Time passes swiftly and opportunity is lost. Each of us must strive to awaken. Awaken! Take heed, do not squander your lives."
at Zen Mountain Monastery
Today I meditated under a tree about a hundred yards or so from where I saw my eldest daughter Persephone born in 1972--and witnessed the death of my father in 1975. Though I sat in formal meditation for only ten minutes or so (my son Joshua was walking nearby with a sleeping Granddaughter Amelia in the her stroller), I had the opportunity, at least momentarily, to once again open my heart to the Profound Immensity of Life/Death in a way that most folks in this society probably haven't allowed themselves to consider possible--or even desirable.
I'm incredibly grateful to the teachers, teachings and practices that have allowed me to experience even the tears that flowed during those moments as an outright blessing, to feel again the utter Preciousness of Life.
Afterwards, Josh, sleeping Amelia and I continued walking the grounds of what was once St. Therese Hospital (Now owned by Vista Health System) in Waukegan, IL talking about our rather tumultuous family history. It's been that sort of week.
All too often within families, the death of a loved one is accompanied by a great deal of "unfinished business". Rarely is there a willingness and ability to engage in the type of deep, open, and honest communication about our lives--and our deaths--that could serve to heal the inevitable wounds inflicted and incurred in the course of a normal life. In a society that, in the main, has lost sight of the Sacred possibilities of Forgiveness and True Human Love, the grief of the ultimate loss is often compounded by the anguish of guilt and regret.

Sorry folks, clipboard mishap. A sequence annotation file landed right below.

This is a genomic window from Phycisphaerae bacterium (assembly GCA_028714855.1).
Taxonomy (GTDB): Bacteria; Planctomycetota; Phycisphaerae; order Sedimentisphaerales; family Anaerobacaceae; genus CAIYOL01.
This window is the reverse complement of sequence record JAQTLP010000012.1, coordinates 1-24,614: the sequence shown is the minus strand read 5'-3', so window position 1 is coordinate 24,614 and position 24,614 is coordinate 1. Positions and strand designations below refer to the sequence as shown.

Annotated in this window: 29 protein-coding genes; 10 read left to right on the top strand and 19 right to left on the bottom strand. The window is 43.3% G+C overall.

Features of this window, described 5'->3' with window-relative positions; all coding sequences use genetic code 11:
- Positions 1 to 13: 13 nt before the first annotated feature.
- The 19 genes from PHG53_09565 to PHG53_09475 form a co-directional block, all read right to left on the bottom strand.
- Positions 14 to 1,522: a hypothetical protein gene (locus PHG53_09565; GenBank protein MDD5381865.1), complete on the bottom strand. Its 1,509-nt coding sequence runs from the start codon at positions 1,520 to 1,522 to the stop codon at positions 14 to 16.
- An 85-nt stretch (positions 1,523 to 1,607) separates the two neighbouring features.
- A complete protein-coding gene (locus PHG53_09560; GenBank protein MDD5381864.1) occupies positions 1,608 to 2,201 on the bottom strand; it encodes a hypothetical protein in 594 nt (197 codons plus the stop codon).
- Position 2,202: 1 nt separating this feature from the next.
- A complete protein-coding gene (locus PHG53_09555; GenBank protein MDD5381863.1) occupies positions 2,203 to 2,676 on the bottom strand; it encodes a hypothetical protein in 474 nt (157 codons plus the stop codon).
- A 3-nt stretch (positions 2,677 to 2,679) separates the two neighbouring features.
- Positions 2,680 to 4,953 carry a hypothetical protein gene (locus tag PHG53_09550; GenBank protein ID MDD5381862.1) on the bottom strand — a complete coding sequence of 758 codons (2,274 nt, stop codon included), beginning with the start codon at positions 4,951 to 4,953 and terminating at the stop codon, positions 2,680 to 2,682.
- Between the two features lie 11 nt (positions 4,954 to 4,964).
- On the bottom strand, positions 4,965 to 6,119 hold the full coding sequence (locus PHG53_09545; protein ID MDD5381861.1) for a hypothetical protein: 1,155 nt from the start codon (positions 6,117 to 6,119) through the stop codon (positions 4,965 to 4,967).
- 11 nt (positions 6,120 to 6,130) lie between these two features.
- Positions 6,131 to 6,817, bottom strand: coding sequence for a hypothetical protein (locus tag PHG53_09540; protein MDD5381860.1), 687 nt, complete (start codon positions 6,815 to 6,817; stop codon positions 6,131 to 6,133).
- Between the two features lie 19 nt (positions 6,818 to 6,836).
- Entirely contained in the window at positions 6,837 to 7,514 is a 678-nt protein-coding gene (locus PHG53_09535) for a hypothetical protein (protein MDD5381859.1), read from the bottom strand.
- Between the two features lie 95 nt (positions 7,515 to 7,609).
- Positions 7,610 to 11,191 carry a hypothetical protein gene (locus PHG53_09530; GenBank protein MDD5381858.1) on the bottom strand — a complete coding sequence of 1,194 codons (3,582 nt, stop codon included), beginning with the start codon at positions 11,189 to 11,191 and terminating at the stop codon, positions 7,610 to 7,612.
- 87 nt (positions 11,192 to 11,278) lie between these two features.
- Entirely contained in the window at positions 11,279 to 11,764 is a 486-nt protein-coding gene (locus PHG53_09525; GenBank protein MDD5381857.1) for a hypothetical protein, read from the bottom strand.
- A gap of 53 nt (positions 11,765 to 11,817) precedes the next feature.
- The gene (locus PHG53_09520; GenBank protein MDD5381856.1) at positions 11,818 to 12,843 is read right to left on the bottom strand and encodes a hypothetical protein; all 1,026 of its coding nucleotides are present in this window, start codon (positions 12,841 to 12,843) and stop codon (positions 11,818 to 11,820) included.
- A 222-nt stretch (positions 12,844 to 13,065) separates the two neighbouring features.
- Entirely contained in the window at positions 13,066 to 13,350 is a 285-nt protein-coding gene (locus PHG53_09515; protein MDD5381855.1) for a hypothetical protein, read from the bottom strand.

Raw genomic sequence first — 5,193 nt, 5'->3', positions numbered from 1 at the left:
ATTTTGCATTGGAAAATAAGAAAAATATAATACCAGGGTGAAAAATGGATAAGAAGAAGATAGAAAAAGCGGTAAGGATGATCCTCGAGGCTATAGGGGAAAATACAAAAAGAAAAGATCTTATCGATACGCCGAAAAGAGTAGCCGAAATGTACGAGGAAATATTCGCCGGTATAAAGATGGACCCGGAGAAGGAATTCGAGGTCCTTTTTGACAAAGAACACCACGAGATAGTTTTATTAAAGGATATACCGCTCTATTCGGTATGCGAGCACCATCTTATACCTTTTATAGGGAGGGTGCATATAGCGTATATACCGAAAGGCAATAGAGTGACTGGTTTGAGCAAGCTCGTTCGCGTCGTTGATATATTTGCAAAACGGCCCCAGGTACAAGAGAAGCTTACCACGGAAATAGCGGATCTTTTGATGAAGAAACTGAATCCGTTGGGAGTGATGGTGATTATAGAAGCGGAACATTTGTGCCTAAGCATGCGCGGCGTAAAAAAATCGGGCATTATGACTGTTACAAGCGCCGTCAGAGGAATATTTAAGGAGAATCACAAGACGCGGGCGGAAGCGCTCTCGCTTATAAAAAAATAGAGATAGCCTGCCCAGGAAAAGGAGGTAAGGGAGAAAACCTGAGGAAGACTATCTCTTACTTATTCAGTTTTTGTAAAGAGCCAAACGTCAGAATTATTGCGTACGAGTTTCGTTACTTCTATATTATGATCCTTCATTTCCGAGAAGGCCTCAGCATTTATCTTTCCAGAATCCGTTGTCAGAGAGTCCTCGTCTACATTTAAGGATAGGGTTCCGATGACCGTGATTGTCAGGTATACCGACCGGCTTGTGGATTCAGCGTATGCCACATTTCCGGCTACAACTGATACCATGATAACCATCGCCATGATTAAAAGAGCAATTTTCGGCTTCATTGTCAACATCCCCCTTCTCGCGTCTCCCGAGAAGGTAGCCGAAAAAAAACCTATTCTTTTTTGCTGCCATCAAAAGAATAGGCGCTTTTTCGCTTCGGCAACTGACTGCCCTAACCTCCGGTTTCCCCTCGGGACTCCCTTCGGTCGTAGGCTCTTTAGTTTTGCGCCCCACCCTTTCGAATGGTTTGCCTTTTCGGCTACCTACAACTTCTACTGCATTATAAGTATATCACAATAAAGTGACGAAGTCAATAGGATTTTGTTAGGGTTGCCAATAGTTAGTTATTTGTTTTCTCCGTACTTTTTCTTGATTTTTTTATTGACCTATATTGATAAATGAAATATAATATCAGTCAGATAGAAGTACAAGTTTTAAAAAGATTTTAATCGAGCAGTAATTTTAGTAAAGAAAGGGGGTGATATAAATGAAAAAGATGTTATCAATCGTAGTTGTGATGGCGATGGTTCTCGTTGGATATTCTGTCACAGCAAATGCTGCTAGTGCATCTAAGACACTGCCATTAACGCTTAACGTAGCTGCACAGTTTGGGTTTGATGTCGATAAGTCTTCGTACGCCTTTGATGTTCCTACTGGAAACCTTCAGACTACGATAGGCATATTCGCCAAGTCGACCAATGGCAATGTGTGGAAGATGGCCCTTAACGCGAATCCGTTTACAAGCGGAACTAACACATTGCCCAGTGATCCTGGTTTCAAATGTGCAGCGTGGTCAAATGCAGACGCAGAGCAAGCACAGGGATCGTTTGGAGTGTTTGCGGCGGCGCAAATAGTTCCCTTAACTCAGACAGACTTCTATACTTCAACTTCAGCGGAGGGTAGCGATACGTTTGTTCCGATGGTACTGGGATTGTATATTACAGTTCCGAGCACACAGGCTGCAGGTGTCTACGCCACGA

When I read Who Dies?: An Investigation of Conscious Living, Conscious Dying by Stephen Levine years ago, I took the first step toward approaching my death intentionally, as an integral part of my life and practice. Although I had already had a set of "peak experiences" that had dissolved a fundamental fear of death, I saw pretty clearly that there was a lot of work to be done within my own family. It was going to take a deepening of my own personal practice and a lot of communication with my loved ones before I would be able to "let go" and take that last breath "in peace".
A couple of years later, I was fortunate enough to attend "Healing Into Life and Death", a five day retreat presented by Stephen and Ondrea Levine. The two of them were masterful in creating a sense of community among the 300 or so folks gathered there, about a third of whom were terminally ill. Amidst the hours of meditation, guided meditations, interpersonal exercises, talks and discussions, I first touched an essential form of forgiveness: the ability to forgive myself for the countless ways that I had caused harm to those I loved, intentionally or unintentionally.
As time has gone on it has, once again, become clear that even the deepest experiences are ephemeral as I've stumbled and bumbled ahead in life. Yet, although I still blunder quite regularly--and I can and do feel moments of guilt and shame emerge and dissolve--it is also quite clear that something had shifted, something had healed. That experience has enabled me to more quickly extend and accept forgiveness. This has helped me to slowly and carefully engage in the needed conversations over the years with those I love.
The work, of course, isn't done. I don't suspect it will be until I do take that last breath.
But, at this point, that seems fair enough.